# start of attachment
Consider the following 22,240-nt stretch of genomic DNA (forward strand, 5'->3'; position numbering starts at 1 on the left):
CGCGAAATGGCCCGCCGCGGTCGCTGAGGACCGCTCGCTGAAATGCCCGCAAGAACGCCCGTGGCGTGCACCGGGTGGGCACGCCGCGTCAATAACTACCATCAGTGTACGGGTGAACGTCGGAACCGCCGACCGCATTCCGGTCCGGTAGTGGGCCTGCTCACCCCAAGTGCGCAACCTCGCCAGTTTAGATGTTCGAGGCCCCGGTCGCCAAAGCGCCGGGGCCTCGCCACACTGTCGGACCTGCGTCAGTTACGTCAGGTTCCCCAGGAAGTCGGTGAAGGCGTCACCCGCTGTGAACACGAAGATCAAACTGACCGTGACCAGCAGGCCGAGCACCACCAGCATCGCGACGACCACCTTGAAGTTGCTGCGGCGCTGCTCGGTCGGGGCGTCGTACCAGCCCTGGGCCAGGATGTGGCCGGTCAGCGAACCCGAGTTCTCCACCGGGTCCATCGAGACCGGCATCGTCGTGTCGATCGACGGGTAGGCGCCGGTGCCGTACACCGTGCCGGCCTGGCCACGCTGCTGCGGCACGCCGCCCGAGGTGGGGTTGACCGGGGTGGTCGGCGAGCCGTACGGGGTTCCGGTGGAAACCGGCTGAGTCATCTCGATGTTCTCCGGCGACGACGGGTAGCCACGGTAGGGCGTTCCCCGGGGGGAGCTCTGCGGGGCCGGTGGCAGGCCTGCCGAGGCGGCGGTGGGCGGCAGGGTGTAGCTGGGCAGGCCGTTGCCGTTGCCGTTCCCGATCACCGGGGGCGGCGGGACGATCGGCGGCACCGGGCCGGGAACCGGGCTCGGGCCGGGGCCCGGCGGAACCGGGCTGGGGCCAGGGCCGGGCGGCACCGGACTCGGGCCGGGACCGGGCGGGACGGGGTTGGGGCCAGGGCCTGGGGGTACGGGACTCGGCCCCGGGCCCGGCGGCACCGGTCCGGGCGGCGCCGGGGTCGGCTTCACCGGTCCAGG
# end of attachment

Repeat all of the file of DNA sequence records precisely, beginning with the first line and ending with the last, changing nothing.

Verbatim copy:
Consider the following 22,240-nt stretch of genomic DNA (forward strand, 5'->3'; position numbering starts at 1 on the left):
CGCGAAATGGCCCGCCGCGGTCGCTGAGGACCGCTCGCTGAAATGCCCGCAAGAACGCCCGTGGCGTGCACCGGGTGGGCACGCCGCGTCAATAACTACCATCAGTGTACGGGTGAACGTCGGAACCGCCGACCGCATTCCGGTCCGGTAGTGGGCCTGCTCACCCCAAGTGCGCAACCTCGCCAGTTTAGATGTTCGAGGCCCCGGTCGCCAAAGCGCCGGGGCCTCGCCACACTGTCGGACCTGCGTCAGTTACGTCAGGTTCCCCAGGAAGTCGGTGAAGGCGTCACCCGCTGTGAACACGAAGATCAAACTGACCGTGACCAGCAGGCCGAGCACCACCAGCATCGCGACGACCACCTTGAAGTTGCTGCGGCGCTGCTCGGTCGGGGCGTCGTACCAGCCCTGGGCCAGGATGTGGCCGGTCAGCGAACCCGAGTTCTCCACCGGGTCCATCGAGACCGGCATCGTCGTGTCGATCGACGGGTAGGCGCCGGTGCCGTACACCGTGCCGGCCTGGCCACGCTGCTGCGGCACGCCGCCCGAGGTGGGGTTGACCGGGGTGGTCGGCGAGCCGTACGGGGTTCCGGTGGAAACCGGCTGAGTCATCTCGATGTTCTCCGGCGACGACGGGTAGCCACGGTAGGGCGTTCCCCGGGGGGAGCTCTGCGGGGCCGGTGGCAGGCCTGCCGAGGCGGCGGTGGGCGGCAGGGTGTAGCTGGGCAGGCCGTTGCCGTTGCCGTTCCCGATCACCGGGGGCGGCGGGACGATCGGCGGCACCGGGCCGGGAACCGGGCTCGGGCCGGGGCCCGGCGGAACCGGGCTGGGGCCAGGGCCGGGCGGCACCGGACTCGGGCCGGGACCGGGCGGGACGGGGTTGGGGCCAGGGCCTGGGGGTACGGGACTCGGCCCCGGGCCCGGCGGCACCGGTCCGGGCGGCGCCGGGGTCGGCTTCACCGGTCCAGG